“If any of [my stories] succeed in causing their readers to feel pleasantly uncomfortable when walking along a solitary road at nightfall, or sitting over a dying fire in the small hours, my purpose in writing them will have been attained.”
Montague Rhodes James was a British writer and scholar. While his academic work in the field of Medieval Studies remains relevant to this day (you can find a bibliography of his works here), it is something altogether different that he is now best known for; namely, his ghost stories.
He was born in the village of Goodnestone, Kent, in 1862, where his father Herbert was serving as a clergyman. From the age of three up until his late 40s, his home would be in the Suffolk village of Great Livermere (itself said to be haunted!). His actual residences, though, would be boarding schools and colleges that he attended and later worked at, among them some of the most prestigious institutions, such as Eton and King’s College. He actually died at Eton in 1936; married to his job, it’s been claimed he remained celibate his whole life.
His fiction writing style is easily recognisable and referred to as ‘Jamesian’. It includes themes and settings that in many ways reflect his own private and professional life (rural England, old schools and monasteries; characters who are scholars and well educated gentlemen; mysterious, ancient objects that often play a key role in the narratives, etc.).
As a writer, he was quite conservative, preferring 19th century writing to contemporary literature. These influences can be clearly felt in his works, which can read like Victorian horror and gothic fiction. Still, he did add innovative elements that make his stories original, rather than an imitation of older writers. Some of the stories are particularly gruesome, with images of violence and cruelty that are more characteristic of 20th century horror writing. His conservatism in matters literary and political is one of several things he has in common with another 20th century horror writer – H. P. Lovecraft, who happened to be a big fan of James, unsurprisingly.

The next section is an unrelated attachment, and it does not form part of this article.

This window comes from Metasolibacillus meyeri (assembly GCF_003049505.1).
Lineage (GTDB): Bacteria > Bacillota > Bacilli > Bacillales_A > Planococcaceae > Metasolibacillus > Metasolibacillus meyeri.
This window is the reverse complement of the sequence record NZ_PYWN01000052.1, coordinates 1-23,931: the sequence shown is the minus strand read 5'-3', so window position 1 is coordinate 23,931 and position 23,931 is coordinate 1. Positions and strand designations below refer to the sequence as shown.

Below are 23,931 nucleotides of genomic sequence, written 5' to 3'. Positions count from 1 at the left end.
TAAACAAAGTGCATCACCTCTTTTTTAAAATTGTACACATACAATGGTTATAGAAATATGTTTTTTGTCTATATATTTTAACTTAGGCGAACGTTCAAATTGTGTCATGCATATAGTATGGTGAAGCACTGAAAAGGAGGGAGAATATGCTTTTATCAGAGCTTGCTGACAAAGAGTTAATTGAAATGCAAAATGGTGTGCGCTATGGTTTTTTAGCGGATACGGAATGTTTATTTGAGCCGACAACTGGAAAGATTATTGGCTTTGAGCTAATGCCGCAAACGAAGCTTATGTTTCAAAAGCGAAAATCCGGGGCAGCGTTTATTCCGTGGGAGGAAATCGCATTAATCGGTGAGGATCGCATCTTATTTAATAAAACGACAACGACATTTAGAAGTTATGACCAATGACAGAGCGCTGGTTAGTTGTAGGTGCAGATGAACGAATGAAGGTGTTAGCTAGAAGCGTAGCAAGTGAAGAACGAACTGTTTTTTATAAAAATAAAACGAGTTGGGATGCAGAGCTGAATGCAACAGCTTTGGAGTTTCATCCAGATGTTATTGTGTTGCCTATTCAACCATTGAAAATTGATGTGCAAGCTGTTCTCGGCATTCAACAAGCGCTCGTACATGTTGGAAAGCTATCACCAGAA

Some of James’ tales were originally published in college magazines, later to be reprinted in various collections. However, those best known today come from the four books of short stories published during his lifetime (links here included will take you to free e-book versions downloadable in various formats): Ghost Stories of an Antiquary (1903), More Ghost Stories (1911), A Thin Ghost and Others (1919) and A Warning to the Curious and Other Ghost Stories (1925).
Interestingly, many of these stories were originally written as a form of Christmastime entertainment: James would read them to his friends, in the Victorian tradition of fireside-type readings. Surprised about the connection between ghost stories and Christmas, of all holidays? You shouldn’t be – telling and reading such stories is a very old tradition that was given new prominence in the Victorian era and the subsequent decades (one only needs to think of Dickens’ A Christmas Carol, but there are other, far scarier, examples).
You don’t need to wait for Christmas to enjoy James’ eerie tales – I love them any time of year! Apart from the links to the actual books given earlier, you can also explore numerous adaptations of his works, many of which you can now access online. Here are just a few suggestions to get you started:
- Night of the Demon (a 1957 film adaptation of James’ story Casting the Runes)
- The Mezzotint (audio version, read by Michael Horden)
- Whistle and I’ll Come to You (an episode of the Classic Ghost Stories podcast, read by Tony Walker); you can also watch a somewhat abridged TV adaptation from the 1968, produced by the BBC and starring Michael Hordern.
- The Lost Ghost Story with Mark Gatiss, a 2013 BBC documentary on the life of M. R. James
For more resources on all things M R James, visit the Grammaticus profile on Pinterest and the special board I’ve dedicated to this master of English horror writing.
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